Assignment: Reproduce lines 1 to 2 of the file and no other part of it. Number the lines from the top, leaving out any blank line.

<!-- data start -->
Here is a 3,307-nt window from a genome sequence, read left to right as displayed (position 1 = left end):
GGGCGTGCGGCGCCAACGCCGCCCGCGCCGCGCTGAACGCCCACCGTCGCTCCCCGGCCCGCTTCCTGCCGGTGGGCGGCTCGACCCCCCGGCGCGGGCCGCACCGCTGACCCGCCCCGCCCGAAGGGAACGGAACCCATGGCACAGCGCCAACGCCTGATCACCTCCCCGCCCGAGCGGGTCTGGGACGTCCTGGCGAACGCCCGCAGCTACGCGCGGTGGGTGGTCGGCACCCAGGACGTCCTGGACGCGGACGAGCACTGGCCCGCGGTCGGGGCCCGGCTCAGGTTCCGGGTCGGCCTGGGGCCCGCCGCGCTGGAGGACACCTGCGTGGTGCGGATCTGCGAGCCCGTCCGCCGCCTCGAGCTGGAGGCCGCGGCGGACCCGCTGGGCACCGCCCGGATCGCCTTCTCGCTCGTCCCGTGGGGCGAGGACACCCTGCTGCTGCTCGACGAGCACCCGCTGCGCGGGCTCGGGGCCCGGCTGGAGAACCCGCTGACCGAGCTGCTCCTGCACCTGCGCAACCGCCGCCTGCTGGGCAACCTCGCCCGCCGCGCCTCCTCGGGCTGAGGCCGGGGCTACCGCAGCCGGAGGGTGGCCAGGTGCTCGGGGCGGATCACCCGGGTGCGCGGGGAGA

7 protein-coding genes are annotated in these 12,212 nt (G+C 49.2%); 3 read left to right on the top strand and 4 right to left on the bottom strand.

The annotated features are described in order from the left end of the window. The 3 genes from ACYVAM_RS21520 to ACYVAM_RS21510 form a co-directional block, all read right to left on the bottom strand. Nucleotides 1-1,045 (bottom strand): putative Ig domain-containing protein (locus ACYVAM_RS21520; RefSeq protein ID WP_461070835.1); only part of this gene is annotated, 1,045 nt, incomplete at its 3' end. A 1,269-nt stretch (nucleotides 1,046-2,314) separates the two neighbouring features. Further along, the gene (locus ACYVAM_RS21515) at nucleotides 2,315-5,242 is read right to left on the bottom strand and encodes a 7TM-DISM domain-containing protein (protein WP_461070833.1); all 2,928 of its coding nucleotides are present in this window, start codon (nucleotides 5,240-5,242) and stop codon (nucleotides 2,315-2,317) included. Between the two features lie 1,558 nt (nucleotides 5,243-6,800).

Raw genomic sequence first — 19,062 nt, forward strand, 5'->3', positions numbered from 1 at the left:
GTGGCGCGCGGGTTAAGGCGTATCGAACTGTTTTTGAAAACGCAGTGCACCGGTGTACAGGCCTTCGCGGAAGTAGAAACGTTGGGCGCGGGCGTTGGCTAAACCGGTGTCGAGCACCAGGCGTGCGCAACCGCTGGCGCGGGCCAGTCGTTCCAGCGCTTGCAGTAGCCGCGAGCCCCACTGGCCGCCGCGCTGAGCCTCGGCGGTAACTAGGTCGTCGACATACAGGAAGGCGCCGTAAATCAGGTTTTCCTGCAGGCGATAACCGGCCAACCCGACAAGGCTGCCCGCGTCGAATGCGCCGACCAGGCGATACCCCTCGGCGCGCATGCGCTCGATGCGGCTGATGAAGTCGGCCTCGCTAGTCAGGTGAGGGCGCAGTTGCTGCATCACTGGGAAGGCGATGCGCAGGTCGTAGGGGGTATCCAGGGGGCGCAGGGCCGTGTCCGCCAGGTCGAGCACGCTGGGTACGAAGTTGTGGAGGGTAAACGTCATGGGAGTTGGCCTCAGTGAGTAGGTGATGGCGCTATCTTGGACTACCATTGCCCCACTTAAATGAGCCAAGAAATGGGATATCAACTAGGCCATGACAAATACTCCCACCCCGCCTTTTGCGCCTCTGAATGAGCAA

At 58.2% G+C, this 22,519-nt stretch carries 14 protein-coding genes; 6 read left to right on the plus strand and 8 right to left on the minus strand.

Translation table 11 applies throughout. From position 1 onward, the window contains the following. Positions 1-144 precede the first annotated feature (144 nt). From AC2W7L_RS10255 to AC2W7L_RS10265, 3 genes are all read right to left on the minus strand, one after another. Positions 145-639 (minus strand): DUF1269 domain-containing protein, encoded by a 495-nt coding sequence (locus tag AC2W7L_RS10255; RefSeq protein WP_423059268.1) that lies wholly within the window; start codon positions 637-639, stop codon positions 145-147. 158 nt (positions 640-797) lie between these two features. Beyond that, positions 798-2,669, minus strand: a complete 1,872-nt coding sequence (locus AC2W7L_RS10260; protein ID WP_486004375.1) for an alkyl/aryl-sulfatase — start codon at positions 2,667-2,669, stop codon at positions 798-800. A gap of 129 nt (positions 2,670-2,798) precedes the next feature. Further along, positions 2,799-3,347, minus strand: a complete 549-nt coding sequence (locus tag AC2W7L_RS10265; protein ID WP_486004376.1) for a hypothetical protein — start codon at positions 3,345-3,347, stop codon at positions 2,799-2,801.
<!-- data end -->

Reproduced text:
Here is a 3,307-nt window from a genome sequence, read left to right as displayed (position 1 = left end):
GGGCGTGCGGCGCCAACGCCGCCCGCGCCGCGCTGAACGCCCACCGTCGCTCCCCGGCCCGCTTCCTGCCGGTGGGCGGCTCGACCCCCCGGCGCGGGCCGCACCGCTGACCCGCCCCGCCCGAAGGGAACGGAACCCATGGCACAGCGCCAACGCCTGATCACCTCCCCGCCCGAGCGGGTCTGGGACGTCCTGGCGAACGCCCGCAGCTACGCGCGGTGGGTGGTCGGCACCCAGGACGTCCTGGACGCGGACGAGCACTGGCCCGCGGTCGGGGCCCGGCTCAGGTTCCGGGTCGGCCTGGGGCCCGCCGCGCTGGAGGACACCTGCGTGGTGCGGATCTGCGAGCCCGTCCGCCGCCTCGAGCTGGAGGCCGCGGCGGACCCGCTGGGCACCGCCCGGATCGCCTTCTCGCTCGTCCCGTGGGGCGAGGACACCCTGCTGCTGCTCGACGAGCACCCGCTGCGCGGGCTCGGGGCCCGGCTGGAGAACCCGCTGACCGAGCTGCTCCTGCACCTGCGCAACCGCCGCCTGCTGGGCAACCTCGCCCGCCGCGCCTCCTCGGGCTGAGGCCGGGGCTACCGCAGCCGGAGGGTGGCCAGGTGCTCGGGGCGGATCACCCGGGTGCGCGGGGAGA